Saturday, May 30, 2015

Myths and Facts About Reactive Attachment Disorder Part 2 - Symptoms

(Note: This is part 2 of a 3 part series. You can read part 1 here, or part 3 here.)

The second part of RAD diagnosis, of course, is the symptoms. In DSM-IV, these were phrased as two symptoms, with a wide range of presentation:
  • persistent failure to initiate or respond in a developmentally appropriate fashion to most social interactions, as manifest by excessively inhibited, hypervigilant, or highly ambivalent and contradictory responses (e.g., the child may respond to caregivers with a mixture of approach, avoidance, and resistance to comforting, or may exhibit frozen watchfulness) 
  • diffuse attachments as manifest by indiscriminate sociability with marked inability to exhibit appropriate selective attachments (e.g., excessive familiarity with relative strangers or lack of selectivity in choice of attachment figures) 
In DSM-V, as well as splitting these two symptom categories into separate diagnoses, they also elaborated them quite a bit.
For RAD (formerly called inhibited RAD), they list the following as symptoms:
  • The child rarely or minimally seeks comfort when distressed.
  • The child rarely or minimally responds to comfort when distressed.
  • Minimal social and emotional responsiveness to others
  • Limited positive affect
  • Episodes of unexplained irritability, sadness, or fearfulness that are evident even during nonthreatening interactions with adult caregivers.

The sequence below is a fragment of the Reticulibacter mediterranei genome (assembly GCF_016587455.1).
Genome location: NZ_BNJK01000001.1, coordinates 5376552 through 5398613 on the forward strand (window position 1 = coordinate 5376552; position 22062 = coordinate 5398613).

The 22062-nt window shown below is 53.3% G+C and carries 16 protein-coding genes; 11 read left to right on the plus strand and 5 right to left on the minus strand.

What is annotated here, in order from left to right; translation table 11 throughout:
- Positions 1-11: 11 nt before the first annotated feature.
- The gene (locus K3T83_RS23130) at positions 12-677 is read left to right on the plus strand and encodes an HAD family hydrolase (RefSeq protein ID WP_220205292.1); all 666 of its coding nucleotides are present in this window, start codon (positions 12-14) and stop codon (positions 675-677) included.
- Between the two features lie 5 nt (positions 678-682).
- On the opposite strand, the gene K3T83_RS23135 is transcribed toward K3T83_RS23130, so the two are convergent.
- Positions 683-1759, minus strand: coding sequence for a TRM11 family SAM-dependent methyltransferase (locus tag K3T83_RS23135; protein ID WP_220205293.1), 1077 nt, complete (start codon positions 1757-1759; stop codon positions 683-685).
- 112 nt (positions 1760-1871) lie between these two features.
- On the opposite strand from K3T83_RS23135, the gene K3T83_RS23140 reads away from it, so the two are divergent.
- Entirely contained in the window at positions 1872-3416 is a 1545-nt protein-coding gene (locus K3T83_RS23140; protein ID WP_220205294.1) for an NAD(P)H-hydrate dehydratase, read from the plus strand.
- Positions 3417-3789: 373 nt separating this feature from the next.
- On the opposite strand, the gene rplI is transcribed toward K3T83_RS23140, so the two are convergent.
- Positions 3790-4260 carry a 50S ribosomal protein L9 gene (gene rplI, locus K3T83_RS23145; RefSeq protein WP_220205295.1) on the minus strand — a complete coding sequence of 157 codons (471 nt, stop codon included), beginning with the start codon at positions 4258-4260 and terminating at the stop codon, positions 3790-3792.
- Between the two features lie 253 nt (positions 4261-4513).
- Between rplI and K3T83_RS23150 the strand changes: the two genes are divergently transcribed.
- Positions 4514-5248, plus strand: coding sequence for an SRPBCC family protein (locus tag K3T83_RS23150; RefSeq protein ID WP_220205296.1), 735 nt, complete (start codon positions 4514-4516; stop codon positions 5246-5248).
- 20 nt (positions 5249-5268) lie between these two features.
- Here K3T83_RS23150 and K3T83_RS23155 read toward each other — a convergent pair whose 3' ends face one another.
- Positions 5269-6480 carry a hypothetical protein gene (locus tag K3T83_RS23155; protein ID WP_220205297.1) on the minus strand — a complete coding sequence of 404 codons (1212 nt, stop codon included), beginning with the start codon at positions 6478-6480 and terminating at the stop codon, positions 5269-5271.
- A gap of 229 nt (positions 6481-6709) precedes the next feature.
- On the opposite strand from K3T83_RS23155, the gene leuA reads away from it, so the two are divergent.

For DSED (formerly called disinhibited RAD), they list the following:
  • Reduced or absent reticence in approaching and interacting with unfamiliar adults.
  • Overly familiar verbal or physical behavior (that is not consistent with culturally sanctioned and with age-appropriate social boundaries).
  • Diminished or absent checking back with adult caregiver after venturing away, even in unfamiliar settings.
  • Willingness to go off with an unfamiliar adult with minimal or no hesitation.
If you know a child with a mix of both features, by the way, you're not alone. I don't really understand why the DSM decided to split the two up, since many researchers have found that a significant subgroup of children with RAD show a mixture of both symptom types. If you're wondering how that works, keep in mind that inhibited RAD symptoms are usually most evident when the child is interacting with caregivers, while disinhibited RAD symptoms all refer to the child's behavior towards strangers. While the stereotype of disinhibited RAD is a child who is equally friendly towards caregivers and strangers, some research suggests that kids with particularly severe disinhibited behavior actually preferentially engage with strangers, while acting withdrawn towards their caregivers.